published April 8, 2019
Known as “voting with your dollar.” Style of consumerism in which consumers purchase products or services produced with consideration of social and environmental impact.
Conscious consumerism gets a really bad rep. It’s been called elitist, vague, and even a lie. And to be honest, it has the potential to be all those things. An ethically made top from the carbon neutral company Reformation averages $78. And how do you even tell if the company is doing what it says it does? Is it just greenwashing and capitalizing on the fact that being “eco-friendly” is trending? As for whether or not it’s a lie. . . it’s true that an individual consumer can’t shift multibillion dollar markets.
Yet all of these issues with conscious consumerism can’t undermine one simple fact: the sentiment is nice. Why shouldn’t we aim to give our money to companies that aren’t endangering their workers or the environment?
We live in a predominantly consumerist world. While the quality or necessity of the product may be up for debate, it’s easy to buy something in most places of the world, whether it’s a $1 plastic bottle of water or a $30 shirt from Zara. Our current system has been built to cater to the consumerwho has been trained to demand the latest trends, newest tech, and easily accessible food and drink, all at the lowest price possible, without really concerning themselves over how that low price was obtained. “Expiration” dates are built into nearly everything we own to ensure a steady stream of purchasing. Ten dollar shirts from H&M fall apart within a year so that you have to go and buy another ten dollar shirt. It’s simple and it’s smart business. Overall, it’s a fast, furious, and wasteful industry. Over 15 million tons of textile waste are generated in the United States each year.
It might sound existentialist, but what’s the point of limiting ourselves to only ethical, conscious companies when we’re just one consumer in a billion? Malcom Gladwell, New York Times staff writer and dedicated social psychology researcher, provides his reasoning for the importance of individual responsibility through what he calls "the tipping point." Essentially the logic goes something like this: If it takes 10,000 people to shift the market, your individual contribution may not shift anything, but there is a chance you will be the 10,000th person, thus prompting a shift. Perhaps you are the 9,999th, enabling the next person to become the 10,00th person or maybe you are the 9,998th . . . and so on. In isolation, a conscious consumer is a fish trying to swim upriver. That fact can feel incredibly disheartening until you remember the old school concept of “strength in numbers.”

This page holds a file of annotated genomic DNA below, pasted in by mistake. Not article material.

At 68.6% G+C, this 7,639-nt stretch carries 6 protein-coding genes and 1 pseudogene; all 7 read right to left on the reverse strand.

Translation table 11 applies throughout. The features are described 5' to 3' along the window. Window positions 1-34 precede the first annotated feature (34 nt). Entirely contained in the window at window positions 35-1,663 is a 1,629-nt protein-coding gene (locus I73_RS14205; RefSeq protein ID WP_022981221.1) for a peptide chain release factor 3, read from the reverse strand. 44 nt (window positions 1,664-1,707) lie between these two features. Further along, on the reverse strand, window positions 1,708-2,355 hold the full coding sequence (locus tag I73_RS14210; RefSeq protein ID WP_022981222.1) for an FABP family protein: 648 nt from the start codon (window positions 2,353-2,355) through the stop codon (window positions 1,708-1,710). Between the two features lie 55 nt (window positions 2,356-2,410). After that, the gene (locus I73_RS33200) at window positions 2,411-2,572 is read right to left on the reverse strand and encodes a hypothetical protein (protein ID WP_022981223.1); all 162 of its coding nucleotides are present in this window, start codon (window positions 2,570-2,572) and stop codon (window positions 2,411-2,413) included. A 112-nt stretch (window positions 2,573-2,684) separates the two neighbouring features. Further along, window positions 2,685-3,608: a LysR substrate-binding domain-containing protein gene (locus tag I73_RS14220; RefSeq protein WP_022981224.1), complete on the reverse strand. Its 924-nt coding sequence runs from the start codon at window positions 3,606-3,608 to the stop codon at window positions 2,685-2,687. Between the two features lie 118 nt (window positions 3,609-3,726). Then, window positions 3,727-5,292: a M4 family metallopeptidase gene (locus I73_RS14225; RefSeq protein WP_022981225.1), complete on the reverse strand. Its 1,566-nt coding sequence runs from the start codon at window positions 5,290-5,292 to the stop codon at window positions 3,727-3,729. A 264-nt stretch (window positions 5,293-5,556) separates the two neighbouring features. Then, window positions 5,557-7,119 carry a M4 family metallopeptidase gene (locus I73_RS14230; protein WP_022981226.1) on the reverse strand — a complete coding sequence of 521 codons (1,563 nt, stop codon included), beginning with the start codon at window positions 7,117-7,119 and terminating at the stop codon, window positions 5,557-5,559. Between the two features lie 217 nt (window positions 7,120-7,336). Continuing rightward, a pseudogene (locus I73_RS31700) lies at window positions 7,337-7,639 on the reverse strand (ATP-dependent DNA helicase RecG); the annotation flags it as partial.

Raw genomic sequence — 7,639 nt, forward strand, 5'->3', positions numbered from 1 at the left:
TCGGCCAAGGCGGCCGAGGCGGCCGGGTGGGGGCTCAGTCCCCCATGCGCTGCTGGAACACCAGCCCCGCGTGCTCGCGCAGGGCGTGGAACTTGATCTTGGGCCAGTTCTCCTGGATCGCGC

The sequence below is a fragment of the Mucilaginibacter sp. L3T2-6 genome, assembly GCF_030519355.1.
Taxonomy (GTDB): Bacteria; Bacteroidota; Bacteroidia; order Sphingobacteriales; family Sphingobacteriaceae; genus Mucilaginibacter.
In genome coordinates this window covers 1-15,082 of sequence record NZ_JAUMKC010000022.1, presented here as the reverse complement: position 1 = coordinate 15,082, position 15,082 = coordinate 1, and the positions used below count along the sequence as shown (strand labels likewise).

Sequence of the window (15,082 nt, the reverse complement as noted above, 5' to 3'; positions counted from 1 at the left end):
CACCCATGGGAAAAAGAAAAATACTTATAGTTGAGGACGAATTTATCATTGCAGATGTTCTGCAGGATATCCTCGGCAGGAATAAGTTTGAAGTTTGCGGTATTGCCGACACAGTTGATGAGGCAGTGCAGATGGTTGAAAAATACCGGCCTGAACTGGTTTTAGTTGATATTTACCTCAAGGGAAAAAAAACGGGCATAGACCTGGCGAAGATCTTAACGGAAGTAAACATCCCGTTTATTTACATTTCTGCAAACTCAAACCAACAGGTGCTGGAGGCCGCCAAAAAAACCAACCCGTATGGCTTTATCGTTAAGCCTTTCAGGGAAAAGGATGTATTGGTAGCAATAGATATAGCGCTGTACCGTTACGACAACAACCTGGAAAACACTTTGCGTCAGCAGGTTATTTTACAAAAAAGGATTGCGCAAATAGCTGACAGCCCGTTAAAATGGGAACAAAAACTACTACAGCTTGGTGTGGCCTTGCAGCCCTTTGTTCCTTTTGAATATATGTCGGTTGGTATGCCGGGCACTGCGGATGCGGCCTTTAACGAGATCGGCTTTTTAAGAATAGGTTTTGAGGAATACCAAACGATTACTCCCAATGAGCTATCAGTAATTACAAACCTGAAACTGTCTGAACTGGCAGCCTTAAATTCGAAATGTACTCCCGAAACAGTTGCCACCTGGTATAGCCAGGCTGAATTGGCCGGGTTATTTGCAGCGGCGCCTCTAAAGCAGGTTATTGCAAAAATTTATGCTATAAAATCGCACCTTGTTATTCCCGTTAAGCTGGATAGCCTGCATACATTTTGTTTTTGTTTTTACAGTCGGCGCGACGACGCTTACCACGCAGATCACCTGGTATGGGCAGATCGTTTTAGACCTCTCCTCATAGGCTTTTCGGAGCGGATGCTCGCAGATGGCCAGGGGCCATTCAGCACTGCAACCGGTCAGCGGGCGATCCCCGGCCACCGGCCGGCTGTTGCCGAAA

Healthy food used to be virtually nonexistent in the food and restaurant market, relegated to a select few smoothie-loving hippies, a token side salad on a menu, and a box of cardboard-like Oat Bran amidst shelves stocked with Lucky Charms and Frosted Flakes. But now there are entire food chains dedicated to custom salads and organic juices. Global health food sales are somewhere around $1 trillion. As more and more information came out showing the important role of food and lifestyle in health, the 10,000th consumer decided to demand salad over a piece of pizza and the market has shifted such that the food industry is seeing a rapid shift in what consumers want from their food. Even major names like Chick-Fil-A and McDonald’s are releasing healthier options and Wendy’s is advertising that their burgers are the superior choice because they are “100% pure beef.” This dramatic shift in what suppliers are offering consumers is a response to the radical shift in what many people are demanding.
Being a conscious consumer doesn’t have to be elitist or vague. So yes, while being a conscious consumer does in a sense mean voting with your dollar, the true goal is that how you spend your dollar encourages other people to spend their dollar differently . . . and then you might just be on to something.